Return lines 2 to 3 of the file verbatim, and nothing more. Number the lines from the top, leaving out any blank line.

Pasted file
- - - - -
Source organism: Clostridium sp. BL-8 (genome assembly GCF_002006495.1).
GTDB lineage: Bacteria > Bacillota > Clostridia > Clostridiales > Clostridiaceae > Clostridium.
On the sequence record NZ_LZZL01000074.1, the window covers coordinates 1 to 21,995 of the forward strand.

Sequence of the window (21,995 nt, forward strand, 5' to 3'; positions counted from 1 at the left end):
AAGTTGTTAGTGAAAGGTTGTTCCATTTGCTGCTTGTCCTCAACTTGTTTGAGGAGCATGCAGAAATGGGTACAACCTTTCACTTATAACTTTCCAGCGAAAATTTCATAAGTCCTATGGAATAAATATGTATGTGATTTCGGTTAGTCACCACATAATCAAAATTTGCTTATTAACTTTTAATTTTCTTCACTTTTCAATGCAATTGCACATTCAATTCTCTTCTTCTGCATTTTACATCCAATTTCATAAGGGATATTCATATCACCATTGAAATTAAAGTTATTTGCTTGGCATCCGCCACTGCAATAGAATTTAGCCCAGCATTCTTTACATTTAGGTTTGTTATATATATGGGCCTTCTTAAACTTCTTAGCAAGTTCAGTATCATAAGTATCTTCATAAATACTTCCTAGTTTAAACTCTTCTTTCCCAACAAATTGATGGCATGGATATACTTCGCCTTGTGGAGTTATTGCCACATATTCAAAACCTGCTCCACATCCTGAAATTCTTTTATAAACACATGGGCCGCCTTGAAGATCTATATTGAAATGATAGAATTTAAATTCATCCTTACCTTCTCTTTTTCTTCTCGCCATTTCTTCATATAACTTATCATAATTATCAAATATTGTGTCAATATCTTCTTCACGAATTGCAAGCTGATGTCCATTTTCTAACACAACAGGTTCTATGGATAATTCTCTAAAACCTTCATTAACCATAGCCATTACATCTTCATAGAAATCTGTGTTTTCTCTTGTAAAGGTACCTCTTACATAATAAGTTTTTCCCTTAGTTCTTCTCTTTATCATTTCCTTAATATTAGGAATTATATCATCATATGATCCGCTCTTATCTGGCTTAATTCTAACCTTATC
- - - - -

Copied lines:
GTDB lineage: Bacteria > Bacillota > Clostridia > Clostridiales > Clostridiaceae > Clostridium.
On the sequence record NZ_LZZL01000074.1, the window covers coordinates 1 to 21,995 of the forward strand.